Once the baby was in bed, I made some chicken noodle soup. That did wonders for her constitution. Then I took down my dutch bulbs and put them in front of her. I had been purchasing one box of bulbs each week for five weeks, waiting for the perfect time. Now that the white picket fence has its new coat of paint (which took me a full four weeks) it is the perfect backdrop for a colorful spring display.

“Can you help me figure out a planting pattern for these?” I asked her.

We divided up the north side of the fence into sections. I have been planting baby fir trees there for several years now, so that there is one evergreen per post, and one at the center of the pickets between each post. We called the area in between two fir trees a “section”, and counted up ten sections. We divided our bulbs into early-blooming and late-flowering, and came up with a plan.

In the middle of each section would be one late-flowering drumstick alium

with an early-blooming wild tulip directly on top of it.

Flanking that would be two Grecian windflowers. We had a few left over of each of these types of bulbs to put in other areas of the yard.

Six white daffodils obdam went around a lamp-post by the street. I have been trying to plant things there for years and my husband keeps mowing over them. (These should come up before the mowing season, and will be obvious enough to leave alone.)

Four English wood hyacinths went in a border garden on the south side of the house.

I showed my daughter how to use the bulb digger, and reviewed the plan for our planting pattern. I prepared each section by ripping out the grass and she followed me with the bulb digger, bulbs, and water. When we were done, she deadheaded the marigolds and sprinkled the seeds on top of the fresh dirt. If we are lucky, they will germinate there, for a real show of summer color once the bulbs are done.

I washed my hands just in time for the school bus to arrive and the baby to wake up. My daughter, upon seeing her makeup work, promptly returned to the couch for a well-earned nap.

Thursday, October 2, 2008

How to Hear that Still, Small Voice

God calls each of us in a unique way because we are that special. Here are some ways that have helped me to be spiritually “still” (even while busy running a family) and hear His voice.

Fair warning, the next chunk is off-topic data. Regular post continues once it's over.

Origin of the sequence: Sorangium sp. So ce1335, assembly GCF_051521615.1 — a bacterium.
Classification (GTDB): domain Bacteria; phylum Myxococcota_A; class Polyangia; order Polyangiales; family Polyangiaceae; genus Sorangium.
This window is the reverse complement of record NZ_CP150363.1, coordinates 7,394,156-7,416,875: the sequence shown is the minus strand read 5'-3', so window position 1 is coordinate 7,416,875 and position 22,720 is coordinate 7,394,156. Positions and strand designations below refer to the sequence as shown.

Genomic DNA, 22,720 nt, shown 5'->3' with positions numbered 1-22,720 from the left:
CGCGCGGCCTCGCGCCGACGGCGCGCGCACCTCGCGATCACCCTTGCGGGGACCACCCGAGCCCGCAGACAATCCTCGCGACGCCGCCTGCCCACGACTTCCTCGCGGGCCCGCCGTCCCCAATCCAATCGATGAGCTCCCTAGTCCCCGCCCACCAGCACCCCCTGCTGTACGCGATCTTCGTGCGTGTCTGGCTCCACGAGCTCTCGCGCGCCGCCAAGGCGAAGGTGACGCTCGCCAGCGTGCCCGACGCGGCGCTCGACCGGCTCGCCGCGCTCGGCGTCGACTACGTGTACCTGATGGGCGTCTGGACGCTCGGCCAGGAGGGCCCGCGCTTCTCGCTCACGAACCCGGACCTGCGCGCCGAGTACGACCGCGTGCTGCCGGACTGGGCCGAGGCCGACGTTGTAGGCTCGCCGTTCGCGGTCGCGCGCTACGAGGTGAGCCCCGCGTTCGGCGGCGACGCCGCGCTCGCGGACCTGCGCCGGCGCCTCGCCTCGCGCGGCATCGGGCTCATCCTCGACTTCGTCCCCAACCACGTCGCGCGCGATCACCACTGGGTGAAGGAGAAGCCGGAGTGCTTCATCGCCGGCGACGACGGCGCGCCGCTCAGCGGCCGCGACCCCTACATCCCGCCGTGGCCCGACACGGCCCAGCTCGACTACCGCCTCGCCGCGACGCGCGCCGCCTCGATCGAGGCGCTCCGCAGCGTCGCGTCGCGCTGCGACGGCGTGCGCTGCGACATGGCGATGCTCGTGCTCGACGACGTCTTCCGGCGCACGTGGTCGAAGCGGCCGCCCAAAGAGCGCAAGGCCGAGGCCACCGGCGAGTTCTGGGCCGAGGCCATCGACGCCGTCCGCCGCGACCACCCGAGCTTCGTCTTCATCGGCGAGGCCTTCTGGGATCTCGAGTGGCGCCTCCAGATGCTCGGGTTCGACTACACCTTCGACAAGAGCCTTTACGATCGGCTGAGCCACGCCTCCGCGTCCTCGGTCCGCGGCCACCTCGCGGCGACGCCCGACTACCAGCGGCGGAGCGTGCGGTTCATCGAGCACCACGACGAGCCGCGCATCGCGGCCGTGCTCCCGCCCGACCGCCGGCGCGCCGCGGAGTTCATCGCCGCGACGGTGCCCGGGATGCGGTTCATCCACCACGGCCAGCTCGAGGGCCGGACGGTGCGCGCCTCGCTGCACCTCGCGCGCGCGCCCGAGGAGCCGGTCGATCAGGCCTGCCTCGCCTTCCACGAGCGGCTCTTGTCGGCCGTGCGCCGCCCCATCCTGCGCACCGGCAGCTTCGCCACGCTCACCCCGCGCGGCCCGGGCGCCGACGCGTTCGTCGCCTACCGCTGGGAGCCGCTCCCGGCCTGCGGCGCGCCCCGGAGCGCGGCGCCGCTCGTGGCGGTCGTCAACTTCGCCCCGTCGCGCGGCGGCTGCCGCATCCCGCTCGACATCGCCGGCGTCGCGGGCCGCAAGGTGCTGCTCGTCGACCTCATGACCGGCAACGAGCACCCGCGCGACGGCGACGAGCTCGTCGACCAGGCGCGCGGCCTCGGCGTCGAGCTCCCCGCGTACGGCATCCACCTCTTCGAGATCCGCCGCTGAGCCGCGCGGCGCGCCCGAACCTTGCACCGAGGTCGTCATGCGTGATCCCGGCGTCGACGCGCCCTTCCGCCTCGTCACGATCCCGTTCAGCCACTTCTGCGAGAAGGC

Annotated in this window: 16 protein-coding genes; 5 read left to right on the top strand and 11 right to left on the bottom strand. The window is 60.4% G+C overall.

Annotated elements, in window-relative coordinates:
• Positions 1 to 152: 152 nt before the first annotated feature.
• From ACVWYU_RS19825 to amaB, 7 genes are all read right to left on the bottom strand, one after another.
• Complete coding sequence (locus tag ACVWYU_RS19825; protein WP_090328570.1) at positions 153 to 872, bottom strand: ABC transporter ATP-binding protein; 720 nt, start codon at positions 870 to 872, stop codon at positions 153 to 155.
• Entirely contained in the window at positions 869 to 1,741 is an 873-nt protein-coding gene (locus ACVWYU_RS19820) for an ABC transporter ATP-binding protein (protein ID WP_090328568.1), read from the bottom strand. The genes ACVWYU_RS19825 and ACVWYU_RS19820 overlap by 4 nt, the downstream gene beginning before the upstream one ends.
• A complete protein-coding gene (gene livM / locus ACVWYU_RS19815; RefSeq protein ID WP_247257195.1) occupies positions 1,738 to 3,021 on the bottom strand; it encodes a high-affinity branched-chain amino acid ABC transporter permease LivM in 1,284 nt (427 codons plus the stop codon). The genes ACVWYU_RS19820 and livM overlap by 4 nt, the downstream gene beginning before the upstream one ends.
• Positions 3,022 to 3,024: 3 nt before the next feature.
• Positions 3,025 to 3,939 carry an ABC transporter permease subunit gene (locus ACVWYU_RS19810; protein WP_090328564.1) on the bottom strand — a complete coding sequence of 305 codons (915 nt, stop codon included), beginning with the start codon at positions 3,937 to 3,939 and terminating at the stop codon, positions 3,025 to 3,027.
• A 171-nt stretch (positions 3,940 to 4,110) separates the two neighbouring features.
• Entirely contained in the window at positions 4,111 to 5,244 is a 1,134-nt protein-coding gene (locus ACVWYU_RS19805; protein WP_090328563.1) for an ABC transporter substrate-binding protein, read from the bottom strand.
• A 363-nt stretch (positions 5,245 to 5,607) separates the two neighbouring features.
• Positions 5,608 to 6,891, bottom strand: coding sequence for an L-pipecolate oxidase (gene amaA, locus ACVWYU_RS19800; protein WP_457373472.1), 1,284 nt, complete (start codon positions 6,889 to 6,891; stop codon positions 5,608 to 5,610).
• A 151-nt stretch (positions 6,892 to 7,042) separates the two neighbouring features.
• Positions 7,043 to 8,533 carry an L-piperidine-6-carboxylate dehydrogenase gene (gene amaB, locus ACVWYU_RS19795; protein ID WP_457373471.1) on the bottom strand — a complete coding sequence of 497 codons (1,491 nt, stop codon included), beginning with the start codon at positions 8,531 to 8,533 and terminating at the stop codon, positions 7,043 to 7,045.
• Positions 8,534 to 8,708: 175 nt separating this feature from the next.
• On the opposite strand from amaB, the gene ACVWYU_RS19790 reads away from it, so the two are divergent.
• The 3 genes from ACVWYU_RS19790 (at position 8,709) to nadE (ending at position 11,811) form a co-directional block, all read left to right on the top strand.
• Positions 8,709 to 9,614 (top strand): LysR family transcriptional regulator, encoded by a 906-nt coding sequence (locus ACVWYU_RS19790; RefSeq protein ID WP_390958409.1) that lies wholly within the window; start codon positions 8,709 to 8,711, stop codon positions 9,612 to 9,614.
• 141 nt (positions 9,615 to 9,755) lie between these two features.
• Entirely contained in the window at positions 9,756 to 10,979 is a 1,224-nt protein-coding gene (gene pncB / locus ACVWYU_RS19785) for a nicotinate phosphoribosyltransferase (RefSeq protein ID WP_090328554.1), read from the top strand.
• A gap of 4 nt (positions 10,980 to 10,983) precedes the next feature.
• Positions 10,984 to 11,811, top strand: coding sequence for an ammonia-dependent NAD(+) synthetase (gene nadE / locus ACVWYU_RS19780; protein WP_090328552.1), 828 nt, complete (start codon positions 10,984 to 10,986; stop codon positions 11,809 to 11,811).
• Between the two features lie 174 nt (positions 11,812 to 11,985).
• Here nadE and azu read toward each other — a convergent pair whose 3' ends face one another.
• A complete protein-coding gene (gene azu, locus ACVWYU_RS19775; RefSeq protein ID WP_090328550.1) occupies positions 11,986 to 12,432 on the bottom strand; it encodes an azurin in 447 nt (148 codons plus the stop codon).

1. Don’t create your own noise! Don’t yell or be a motor-mouth. Work on your listening skills.
2. Limit usage of telephone, internet, radio, and television.
3. Establish a “quiet time” during which children read in their rooms.
4. Work outdoors: garden, walk, run, bicycle, paint, mow the lawn.
5. Establish a regular bedtime so you know when you will have peace and quiet.
6. Establish a time after which you no longer will accept telephone calls.
7. Learn, and encourage in the children, individual creative activities that keep the hands busy while the mind can be active and open: knitting, crocheting, painting, cross-stitching, embroidery, wood-carving.
8. Read the Bible.
9. Write in a journal.
10. Learn to “tune out” extraneous noises.
11. Listen to classical, orchestral music with no words.
12. Read spiritual, uplifting, thought-provoking literature.

Picture above: Elijah in the Desert, undated icon from Northern Russia.

Wednesday, October 1, 2008

A Tiny Whispering Sound: Elijah’s Call

I Kings 19:11 (NAB)
Then the LORD said, "Go outside and stand on the mountain before the LORD; the LORD will be passing by." A strong and heavy wind was rending the mountains and crushing rocks before the LORD--but the LORD was not in the wind. After the wind there was an earthquake--but the LORD was not in the earthquake.
After the earthquake there was fire--but the LORD was not in the fire. After the fire there was a tiny whispering sound.

I have been thinking about this particular scripture for two days, while waiting until I had ample time to turn on my computer and write about it. During that time, two people wrote to me about this same passage! That is one way in which God confirms a step we should take: if we don’t hear Him the first time, or are unsure how to interpret a sign, or delay, or even refuse, he repeats like a broken record (yes, I still remember those) until we get it.

I think people today are so tired of being constantly bombarded by information, bad news, personal calamities, acts of nature and acts of war, that the notion of hearing God in the silence is a real comforting one. My days can sometimes feel like a hurricane and I crave the silence of the evening, or naptime while the older kids are in school. The telephone and television often seem like intruders. Four children make enough noise without piling more on top of it. Try listening to three of them practice the piano every day!

Now these two verses alone speak volumes (no pun intended), but the context makes them even more fascinating. Here is the entire chapter from which they come, along with some of my thoughts on how one man’s call pertains to us women today.

1 Kings
Chapter 19 (NAB)
Ahab told Jezebel all that Elijah had done--that he had put all the prophets to the sword.
Jezebel then sent a messenger to Elijah and said, "May the gods do thus and so to me if by this time tomorrow I have not done with your life what was done to each of them."
Elijah was afraid and fled for his life, going to Beer-sheba of Judah. He left his servant there
and went a day's journey into the desert, until he came to a broom tree and sat beneath it. He prayed for death: "This is enough, O LORD! Take my life, for I am no better than my fathers."

Elijah had been doing some important work for the Lord and fled to the desert in fear for his life. But then his fear left him, and he began to feel depressed and worthless. How often do women feel so oppressed by their daily responsibilities, which do not go away when dealing with death, illness, and calamity? They may feel like running away. Where to? A desert would probably be attractive at such a time. In the desert you could truly get away from it all.